Cast: Katrina Kaif, Ishaan Khatter, Siddhant Chaturvedi
Director: Gurmmeet Singh
Rating: 2.5 stars (out of 5)
It is wacky, wild and weird in a way that takes a lot of doing to get used to. From its opening sequence on, Phone Bhoot is a maelstrom of sorts. Whether you can relate to and enjoy the eccentric horror comedy of Phone Bhoot will hinge solely on whether you have a taste for the bizarre. If you do, the Excel Entertainment-produced film serves up a full complement of inducements. It stops at absolutely nothing in its pursuit of all that is odd and awkward in the occult.
Phone Bhoot, directed by Gurmmeet Singh (whose credits include Mirzapur and a few episodes of Inside Edge, besides films such as What the Fish and Sharafat Gayi Tel Lene) takes a calculated shot at Bhool Bhulaiya-like whimsy. The results are uneven but not wholly pointless.
The makers of the film believe that Phone Bhoot represents an idea that can be milked beyond the limit of a single movie. A spectral sutradhar who presents a voiceover narrative in the beginning, middle and end of the film points to a sequel being in the realms of possibility. Are we excited at this point? One isn’t entirely sure.
The film’s flights of fancy do not land on the right tarmac all the time, but it succeeds in assembling a bunch of gags that, considered together, delivers some mirth, some madness, and a whole lot of manic moments driven by a cast that is in perfect sync with the madcap spirit of the film.
A wandering soul, Ragini (Katrina Kaif), as seductive as hell, surfaces out of the blue and sells a business idea to two bumbling self-styled bhoot-busters, Sherdil Shergill ‘Major’ (Siddhant Chaturvedi) and Galileo Parthasarathy ‘Gullu’ (Ishaan Khattar). The two lads, one from Punjab, the other from Tamil Nadu, have grown up obsessed with ghosts and ghouls and have inevitably found each other.
The two are at odds with real people, especially Major’s papa and Gullu’s appa. The former wants his son to join the army, the latter hopes his son will become a scientist one day. However, in the single scene that the two dads (Manu Rishi Chadda and Kedar Shankar) appear, they make no bones about the fact that they have all but given up on the boys.
Turns out that the itinerant soul who has made her way into their life has a plan much larger than what the drifter duo can comprehend to begin with. When they figure out what they are being led into, they baulk at first and then opt to continue to play along no matter what the cost is. They have nothing to lose except their self-loathing and the disheartening taunts of the world.
They find themselves willy-nilly on a collision course with an evil ‘soul-catcher’ Atmaram (Jackie Shroff), whose power springs from a staff that is both a weapon and a trap for the dead who seek salvation. His fortunes suffer a sharp dip as the two bumbling boys unknowingly offer him stiff competition in the business of liberating souls that are wandering in the world of mortals.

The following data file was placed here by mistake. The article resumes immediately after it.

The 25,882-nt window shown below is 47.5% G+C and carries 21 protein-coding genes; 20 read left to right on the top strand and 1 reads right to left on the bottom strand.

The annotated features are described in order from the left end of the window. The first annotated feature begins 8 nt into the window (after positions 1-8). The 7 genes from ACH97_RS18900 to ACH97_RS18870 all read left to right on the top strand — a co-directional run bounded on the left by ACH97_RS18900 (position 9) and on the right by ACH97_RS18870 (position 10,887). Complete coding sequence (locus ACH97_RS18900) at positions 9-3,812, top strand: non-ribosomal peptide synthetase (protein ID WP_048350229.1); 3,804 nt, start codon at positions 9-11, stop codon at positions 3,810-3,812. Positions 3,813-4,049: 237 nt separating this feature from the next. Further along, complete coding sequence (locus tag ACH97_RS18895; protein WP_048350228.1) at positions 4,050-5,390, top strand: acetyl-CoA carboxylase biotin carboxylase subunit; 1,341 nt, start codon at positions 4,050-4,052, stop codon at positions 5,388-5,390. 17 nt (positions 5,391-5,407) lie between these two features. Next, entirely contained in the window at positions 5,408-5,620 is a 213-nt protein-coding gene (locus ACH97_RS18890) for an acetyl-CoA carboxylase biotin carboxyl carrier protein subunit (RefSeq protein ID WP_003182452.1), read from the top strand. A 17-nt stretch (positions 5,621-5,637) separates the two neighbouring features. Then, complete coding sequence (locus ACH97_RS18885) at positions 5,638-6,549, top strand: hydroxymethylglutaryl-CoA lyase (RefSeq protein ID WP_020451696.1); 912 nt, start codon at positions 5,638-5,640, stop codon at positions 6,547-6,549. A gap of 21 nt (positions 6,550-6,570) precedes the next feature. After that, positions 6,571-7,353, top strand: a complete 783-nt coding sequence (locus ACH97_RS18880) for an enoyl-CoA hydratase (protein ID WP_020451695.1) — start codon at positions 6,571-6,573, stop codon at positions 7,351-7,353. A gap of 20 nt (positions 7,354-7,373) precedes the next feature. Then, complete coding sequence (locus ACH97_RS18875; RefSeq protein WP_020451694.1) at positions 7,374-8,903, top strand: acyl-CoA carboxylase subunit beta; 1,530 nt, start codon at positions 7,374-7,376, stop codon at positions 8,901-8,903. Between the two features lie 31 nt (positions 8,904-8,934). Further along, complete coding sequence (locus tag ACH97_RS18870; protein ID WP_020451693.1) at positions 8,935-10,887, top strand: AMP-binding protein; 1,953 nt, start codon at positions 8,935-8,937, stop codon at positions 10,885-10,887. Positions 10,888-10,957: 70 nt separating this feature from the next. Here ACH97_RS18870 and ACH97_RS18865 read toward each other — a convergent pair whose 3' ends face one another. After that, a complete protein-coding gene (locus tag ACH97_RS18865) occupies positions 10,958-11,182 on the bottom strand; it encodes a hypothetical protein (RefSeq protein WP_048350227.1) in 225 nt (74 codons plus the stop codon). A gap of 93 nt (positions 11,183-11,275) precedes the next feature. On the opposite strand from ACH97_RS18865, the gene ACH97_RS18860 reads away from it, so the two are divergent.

One such soul is Chikni Chudail, played by Sheeba Chaddha, who dons a guise that is a far cry from the screen persona that she usually slips into with elan in slice-of-life family dramas. Farce that fast turns into unbridled camp isn’t her forte. Yet, when she has lines to deliver, not only does she not flub them, she actually owns them with abandon and adds to the film’s quickly rising strangeness quotient.
Parts of Phone Bhoot dial the right numbers, others simply do not connect. Notwithstanding the hit-and-miss affair that it ends up being, the film careens along unabashedly up a path of delirious absurdity as the honest ghostbusters come up against pernicious forces that are out to tame them and put them out of business.
Phone Bhoot incorporates many a nod to Hindi popular cinema of the 1980s and later, the most notable being one that alludes to the start of Jackie Shroff’s career. The voluble character that the Bollywood veteran plays turns to his young adversaries and mocks them: “Asli hero idhar khada hai, since 1983.” He proceeds to play a tune from the actor’s debut film, Subhash Ghai’s Hero, on a flute.
Nothing is more instantly reminiscent of Bollywood’s past as the villain’s den in which the climax plays out, no holds barred. Shroff delights in the excesses that he is allowed to freely indulge in. His co-actors are in lockstep with him as Atmaram tries to stop the lassi-and-black-coffee combination of Major and Gullu from finding a way to turn the tables on him.
Ravishing Ragini isn’t the only phantom in Major and Gullu’s side of the battlelines. They have their very own guardian ghost, Raka (Surendra Thakur), who occupies a central place in their home dominated by posters of movies titled Cheekhti Deewar and Bandh Darwaza. Just the setting that a bhatakti aatma would need no invitation to float into.
Katrina Kaif literally floats in and out of the film until her back-story, recounted blow-by-blow by Ragini herself in the second half, turns her into the central figure, a dead woman with a real mission. Siddhant Chaturvedi, essaying the brash and quick-on-the-draw Major, fits the bill. But the actor who walks away with the film, and quite effortlessly at that, is Ishaan Khattar. As the nerdy Gullu, he brings both charm and spunk to bear upon his performance.
Phone Booth isn’t an earth-shattering, game-changing deal for the genre but it has the feel of a full-on mad hatters’ party where everything goes. It isn’t the least bit apologetic about it. That is the film’s principal strength. Pulling it off is anything but easy, as the many missteps in the film’s zany arc show, but the caper does not run itself ragged. That, by all reckoning, should be counted as a success.
Recommended but with a minor health warning: Phone Bhoot isn’t for all palates.
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